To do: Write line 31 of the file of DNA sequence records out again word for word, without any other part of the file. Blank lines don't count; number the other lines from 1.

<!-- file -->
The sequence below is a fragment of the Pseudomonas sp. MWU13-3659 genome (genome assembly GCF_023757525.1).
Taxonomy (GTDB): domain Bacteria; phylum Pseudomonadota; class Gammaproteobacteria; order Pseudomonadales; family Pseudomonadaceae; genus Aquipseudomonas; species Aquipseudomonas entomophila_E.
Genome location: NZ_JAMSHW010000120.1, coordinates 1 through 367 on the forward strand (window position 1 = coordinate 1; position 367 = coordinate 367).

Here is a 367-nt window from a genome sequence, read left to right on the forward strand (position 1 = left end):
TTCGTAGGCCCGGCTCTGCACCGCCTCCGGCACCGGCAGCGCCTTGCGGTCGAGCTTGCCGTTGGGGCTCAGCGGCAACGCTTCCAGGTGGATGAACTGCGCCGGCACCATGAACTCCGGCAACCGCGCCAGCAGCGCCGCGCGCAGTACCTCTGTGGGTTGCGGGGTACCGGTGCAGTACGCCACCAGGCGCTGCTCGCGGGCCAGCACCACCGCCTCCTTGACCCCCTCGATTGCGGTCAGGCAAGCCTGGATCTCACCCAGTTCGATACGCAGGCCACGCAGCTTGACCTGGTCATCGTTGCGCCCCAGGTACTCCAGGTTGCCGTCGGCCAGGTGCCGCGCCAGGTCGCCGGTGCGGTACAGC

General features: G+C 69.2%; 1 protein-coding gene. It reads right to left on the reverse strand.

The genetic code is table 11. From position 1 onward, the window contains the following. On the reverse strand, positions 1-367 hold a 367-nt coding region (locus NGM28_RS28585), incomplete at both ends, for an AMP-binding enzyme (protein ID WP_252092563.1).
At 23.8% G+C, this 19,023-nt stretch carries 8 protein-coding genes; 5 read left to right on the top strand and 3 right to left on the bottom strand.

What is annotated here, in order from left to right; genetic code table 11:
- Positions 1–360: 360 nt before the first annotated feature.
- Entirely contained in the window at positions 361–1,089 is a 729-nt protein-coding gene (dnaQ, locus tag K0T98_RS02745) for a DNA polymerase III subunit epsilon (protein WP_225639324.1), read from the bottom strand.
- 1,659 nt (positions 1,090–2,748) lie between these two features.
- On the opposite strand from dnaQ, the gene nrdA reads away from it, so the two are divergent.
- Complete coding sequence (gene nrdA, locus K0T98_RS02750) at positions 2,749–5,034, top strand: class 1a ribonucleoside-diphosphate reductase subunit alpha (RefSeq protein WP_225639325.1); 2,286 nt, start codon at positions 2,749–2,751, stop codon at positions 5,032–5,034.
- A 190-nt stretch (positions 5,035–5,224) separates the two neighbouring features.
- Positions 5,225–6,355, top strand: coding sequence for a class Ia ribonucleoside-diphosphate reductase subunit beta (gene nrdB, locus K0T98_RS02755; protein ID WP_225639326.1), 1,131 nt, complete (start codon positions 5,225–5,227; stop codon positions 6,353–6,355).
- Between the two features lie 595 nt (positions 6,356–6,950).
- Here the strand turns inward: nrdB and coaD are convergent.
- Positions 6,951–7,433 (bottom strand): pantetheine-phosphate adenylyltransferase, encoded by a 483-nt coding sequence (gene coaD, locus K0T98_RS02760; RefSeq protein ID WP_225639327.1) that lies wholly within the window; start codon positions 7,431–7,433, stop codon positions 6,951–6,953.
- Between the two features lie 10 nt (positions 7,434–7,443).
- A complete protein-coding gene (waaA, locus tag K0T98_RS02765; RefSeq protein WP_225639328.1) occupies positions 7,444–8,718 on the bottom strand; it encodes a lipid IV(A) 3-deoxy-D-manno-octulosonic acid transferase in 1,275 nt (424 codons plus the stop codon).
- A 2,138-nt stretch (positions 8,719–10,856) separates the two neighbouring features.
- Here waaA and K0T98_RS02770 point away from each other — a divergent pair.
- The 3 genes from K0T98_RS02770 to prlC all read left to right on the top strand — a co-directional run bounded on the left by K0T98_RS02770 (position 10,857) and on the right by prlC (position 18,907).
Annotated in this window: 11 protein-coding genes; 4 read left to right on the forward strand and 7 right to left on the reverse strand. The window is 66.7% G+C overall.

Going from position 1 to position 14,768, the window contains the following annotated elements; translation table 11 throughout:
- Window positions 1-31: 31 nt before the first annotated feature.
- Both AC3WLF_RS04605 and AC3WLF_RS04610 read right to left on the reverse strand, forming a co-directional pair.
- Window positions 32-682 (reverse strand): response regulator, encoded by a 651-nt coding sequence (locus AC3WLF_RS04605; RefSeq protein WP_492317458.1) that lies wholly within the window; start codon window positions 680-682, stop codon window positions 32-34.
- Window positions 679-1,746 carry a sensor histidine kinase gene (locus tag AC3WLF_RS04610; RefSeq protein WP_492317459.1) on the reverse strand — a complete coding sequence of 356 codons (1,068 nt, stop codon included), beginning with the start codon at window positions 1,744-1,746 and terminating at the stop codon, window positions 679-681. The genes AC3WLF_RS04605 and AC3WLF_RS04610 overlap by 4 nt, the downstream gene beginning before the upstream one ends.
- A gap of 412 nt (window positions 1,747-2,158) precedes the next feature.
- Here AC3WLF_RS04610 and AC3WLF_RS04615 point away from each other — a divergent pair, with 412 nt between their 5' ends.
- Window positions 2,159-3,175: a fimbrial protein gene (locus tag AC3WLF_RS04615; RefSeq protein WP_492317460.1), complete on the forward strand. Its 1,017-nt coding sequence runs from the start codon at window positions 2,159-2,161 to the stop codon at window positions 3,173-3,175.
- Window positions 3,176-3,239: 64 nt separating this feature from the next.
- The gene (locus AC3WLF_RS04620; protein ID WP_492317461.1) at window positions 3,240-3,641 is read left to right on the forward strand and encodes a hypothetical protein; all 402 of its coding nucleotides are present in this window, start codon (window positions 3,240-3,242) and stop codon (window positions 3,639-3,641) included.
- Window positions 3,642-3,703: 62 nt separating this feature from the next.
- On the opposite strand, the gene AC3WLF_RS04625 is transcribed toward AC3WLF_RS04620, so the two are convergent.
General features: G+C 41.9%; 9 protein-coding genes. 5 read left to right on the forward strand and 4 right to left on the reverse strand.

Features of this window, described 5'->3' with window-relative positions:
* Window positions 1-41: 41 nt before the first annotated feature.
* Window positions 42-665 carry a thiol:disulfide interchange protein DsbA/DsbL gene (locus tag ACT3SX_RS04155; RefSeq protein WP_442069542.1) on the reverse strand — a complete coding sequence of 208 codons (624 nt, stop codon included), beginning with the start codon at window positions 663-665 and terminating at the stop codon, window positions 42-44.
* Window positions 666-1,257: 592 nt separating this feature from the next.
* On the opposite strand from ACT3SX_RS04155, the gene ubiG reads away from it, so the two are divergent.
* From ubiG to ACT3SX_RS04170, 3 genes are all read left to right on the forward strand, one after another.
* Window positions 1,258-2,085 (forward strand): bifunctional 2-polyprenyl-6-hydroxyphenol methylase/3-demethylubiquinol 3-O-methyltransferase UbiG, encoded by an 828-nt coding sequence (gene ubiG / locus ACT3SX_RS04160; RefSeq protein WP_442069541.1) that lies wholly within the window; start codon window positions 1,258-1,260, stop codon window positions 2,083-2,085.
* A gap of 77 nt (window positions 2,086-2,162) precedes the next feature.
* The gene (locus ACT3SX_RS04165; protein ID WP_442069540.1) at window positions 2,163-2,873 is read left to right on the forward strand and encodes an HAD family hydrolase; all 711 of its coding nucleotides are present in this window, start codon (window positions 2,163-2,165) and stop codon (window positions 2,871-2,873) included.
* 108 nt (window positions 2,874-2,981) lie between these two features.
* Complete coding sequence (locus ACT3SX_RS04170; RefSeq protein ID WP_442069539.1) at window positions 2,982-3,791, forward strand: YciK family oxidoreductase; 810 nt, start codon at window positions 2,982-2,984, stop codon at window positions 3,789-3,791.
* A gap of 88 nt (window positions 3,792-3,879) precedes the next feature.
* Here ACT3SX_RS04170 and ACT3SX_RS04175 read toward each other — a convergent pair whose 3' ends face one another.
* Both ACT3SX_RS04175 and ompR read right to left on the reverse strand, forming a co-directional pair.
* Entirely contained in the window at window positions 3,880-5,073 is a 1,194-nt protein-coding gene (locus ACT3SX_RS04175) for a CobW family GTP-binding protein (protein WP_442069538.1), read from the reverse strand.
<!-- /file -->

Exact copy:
- A gap of 412 nt (window positions 1,747-2,158) precedes the next feature.